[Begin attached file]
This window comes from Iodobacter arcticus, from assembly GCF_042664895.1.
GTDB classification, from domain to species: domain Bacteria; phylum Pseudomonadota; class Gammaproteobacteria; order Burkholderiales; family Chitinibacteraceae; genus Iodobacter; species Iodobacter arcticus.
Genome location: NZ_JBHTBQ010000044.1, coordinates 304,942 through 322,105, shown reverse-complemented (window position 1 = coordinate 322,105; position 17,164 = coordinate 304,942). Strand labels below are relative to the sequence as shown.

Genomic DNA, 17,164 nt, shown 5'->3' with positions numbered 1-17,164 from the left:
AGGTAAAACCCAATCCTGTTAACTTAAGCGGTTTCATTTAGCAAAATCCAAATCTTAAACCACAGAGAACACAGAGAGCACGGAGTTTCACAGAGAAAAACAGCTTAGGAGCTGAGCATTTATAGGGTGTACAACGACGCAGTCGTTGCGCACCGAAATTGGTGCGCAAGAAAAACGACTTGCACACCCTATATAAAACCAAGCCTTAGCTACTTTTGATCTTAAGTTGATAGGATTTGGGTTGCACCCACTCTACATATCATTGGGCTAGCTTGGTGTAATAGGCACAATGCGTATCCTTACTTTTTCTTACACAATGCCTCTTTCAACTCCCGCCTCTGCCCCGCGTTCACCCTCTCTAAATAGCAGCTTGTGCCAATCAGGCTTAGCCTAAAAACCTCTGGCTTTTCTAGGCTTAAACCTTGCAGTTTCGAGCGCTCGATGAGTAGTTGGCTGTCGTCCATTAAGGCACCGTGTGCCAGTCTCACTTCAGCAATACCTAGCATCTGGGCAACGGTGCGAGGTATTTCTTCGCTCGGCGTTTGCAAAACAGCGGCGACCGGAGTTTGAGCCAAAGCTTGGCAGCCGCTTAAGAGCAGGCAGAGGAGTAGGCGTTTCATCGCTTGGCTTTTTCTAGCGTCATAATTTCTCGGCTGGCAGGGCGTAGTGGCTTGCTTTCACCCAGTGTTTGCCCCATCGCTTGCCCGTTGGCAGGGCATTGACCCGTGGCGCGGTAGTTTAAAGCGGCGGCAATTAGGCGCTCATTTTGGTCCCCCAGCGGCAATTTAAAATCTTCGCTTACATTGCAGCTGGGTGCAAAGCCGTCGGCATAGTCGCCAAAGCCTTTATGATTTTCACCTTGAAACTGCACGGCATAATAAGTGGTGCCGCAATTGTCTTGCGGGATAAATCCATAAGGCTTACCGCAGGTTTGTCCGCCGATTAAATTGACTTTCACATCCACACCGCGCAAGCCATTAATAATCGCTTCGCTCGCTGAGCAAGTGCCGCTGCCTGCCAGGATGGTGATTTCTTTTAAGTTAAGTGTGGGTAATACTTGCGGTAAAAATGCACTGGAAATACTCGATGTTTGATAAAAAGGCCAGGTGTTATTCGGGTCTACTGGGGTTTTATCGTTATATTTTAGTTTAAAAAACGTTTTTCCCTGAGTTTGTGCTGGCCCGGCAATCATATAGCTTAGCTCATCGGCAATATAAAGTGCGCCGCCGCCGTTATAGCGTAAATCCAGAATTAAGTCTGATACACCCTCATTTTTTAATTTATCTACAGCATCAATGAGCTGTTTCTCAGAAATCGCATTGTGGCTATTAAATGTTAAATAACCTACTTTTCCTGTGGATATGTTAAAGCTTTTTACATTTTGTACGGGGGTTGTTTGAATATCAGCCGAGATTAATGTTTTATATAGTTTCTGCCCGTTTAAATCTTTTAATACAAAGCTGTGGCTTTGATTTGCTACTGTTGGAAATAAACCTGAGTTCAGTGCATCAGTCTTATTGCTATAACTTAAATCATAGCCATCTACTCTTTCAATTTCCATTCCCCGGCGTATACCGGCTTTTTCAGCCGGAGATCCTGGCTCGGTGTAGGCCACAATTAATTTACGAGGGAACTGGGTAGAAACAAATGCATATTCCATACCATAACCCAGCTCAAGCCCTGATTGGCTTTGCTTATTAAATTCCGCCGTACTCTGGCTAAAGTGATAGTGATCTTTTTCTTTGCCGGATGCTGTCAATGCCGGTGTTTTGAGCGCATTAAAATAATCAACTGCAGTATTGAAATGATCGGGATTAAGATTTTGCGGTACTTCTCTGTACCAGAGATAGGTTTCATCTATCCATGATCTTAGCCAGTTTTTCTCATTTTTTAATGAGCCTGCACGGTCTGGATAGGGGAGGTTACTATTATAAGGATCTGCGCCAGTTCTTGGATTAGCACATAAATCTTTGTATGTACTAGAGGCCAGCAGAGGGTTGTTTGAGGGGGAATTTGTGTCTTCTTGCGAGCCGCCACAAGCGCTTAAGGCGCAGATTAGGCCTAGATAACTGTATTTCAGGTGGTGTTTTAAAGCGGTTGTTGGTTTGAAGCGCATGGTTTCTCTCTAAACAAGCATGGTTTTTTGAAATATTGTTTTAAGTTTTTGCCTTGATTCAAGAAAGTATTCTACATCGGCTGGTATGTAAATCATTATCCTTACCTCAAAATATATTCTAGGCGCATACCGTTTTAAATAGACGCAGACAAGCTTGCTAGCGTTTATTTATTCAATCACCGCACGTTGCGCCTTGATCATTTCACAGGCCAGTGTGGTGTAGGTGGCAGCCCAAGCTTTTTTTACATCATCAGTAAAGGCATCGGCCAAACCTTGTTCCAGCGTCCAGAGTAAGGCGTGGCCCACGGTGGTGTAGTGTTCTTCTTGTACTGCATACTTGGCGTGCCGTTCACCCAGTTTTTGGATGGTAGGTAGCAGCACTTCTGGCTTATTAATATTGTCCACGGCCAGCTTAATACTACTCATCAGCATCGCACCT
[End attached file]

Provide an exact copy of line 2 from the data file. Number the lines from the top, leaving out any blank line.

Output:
GTDB classification, from domain to species: domain Bacteria; phylum Pseudomonadota; class Gammaproteobacteria; order Burkholderiales; family Chitinibacteraceae; genus Iodobacter; species Iodobacter arcticus.